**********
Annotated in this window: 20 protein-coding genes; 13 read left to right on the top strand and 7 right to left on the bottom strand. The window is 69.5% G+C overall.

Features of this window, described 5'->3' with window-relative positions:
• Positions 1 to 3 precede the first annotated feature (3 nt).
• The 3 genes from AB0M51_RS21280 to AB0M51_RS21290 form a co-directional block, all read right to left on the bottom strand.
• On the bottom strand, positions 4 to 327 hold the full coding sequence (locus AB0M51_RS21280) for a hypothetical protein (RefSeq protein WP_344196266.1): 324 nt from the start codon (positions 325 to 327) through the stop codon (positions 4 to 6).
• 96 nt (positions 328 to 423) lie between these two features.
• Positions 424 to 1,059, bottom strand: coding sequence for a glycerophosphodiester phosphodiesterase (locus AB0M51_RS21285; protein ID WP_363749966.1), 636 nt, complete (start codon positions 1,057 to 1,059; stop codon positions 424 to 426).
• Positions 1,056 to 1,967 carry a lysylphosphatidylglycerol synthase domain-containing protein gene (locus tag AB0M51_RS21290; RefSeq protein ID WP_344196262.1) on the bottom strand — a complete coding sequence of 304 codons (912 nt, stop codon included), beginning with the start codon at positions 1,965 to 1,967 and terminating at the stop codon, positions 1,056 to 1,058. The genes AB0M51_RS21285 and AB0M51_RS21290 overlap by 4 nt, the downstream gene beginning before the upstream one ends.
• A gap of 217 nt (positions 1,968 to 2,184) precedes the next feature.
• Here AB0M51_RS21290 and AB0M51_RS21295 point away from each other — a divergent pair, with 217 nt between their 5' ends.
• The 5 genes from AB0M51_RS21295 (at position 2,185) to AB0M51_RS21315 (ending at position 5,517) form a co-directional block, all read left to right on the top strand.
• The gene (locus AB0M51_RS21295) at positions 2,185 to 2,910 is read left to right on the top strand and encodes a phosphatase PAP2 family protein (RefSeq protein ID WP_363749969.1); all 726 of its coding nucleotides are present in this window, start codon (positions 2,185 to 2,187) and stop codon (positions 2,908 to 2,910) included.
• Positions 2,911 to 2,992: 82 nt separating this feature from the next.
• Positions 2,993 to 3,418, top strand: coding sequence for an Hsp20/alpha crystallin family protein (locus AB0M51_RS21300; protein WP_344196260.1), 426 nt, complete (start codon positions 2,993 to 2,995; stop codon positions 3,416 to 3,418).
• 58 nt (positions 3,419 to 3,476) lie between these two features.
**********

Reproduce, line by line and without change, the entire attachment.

Annotated in this window: 20 protein-coding genes; 13 read left to right on the top strand and 7 right to left on the bottom strand. The window is 69.5% G+C overall.

Features of this window, described 5'->3' with window-relative positions:
• Positions 1 to 3 precede the first annotated feature (3 nt).
• The 3 genes from AB0M51_RS21280 to AB0M51_RS21290 form a co-directional block, all read right to left on the bottom strand.
• On the bottom strand, positions 4 to 327 hold the full coding sequence (locus AB0M51_RS21280) for a hypothetical protein (RefSeq protein WP_344196266.1): 324 nt from the start codon (positions 325 to 327) through the stop codon (positions 4 to 6).
• 96 nt (positions 328 to 423) lie between these two features.
• Positions 424 to 1,059, bottom strand: coding sequence for a glycerophosphodiester phosphodiesterase (locus AB0M51_RS21285; protein ID WP_363749966.1), 636 nt, complete (start codon positions 1,057 to 1,059; stop codon positions 424 to 426).
• Positions 1,056 to 1,967 carry a lysylphosphatidylglycerol synthase domain-containing protein gene (locus tag AB0M51_RS21290; RefSeq protein ID WP_344196262.1) on the bottom strand — a complete coding sequence of 304 codons (912 nt, stop codon included), beginning with the start codon at positions 1,965 to 1,967 and terminating at the stop codon, positions 1,056 to 1,058. The genes AB0M51_RS21285 and AB0M51_RS21290 overlap by 4 nt, the downstream gene beginning before the upstream one ends.
• A gap of 217 nt (positions 1,968 to 2,184) precedes the next feature.
• Here AB0M51_RS21290 and AB0M51_RS21295 point away from each other — a divergent pair, with 217 nt between their 5' ends.
• The 5 genes from AB0M51_RS21295 (at position 2,185) to AB0M51_RS21315 (ending at position 5,517) form a co-directional block, all read left to right on the top strand.
• The gene (locus AB0M51_RS21295) at positions 2,185 to 2,910 is read left to right on the top strand and encodes a phosphatase PAP2 family protein (RefSeq protein ID WP_363749969.1); all 726 of its coding nucleotides are present in this window, start codon (positions 2,185 to 2,187) and stop codon (positions 2,908 to 2,910) included.
• Positions 2,911 to 2,992: 82 nt separating this feature from the next.
• Positions 2,993 to 3,418, top strand: coding sequence for an Hsp20/alpha crystallin family protein (locus AB0M51_RS21300; protein WP_344196260.1), 426 nt, complete (start codon positions 2,993 to 2,995; stop codon positions 3,416 to 3,418).
• 58 nt (positions 3,419 to 3,476) lie between these two features.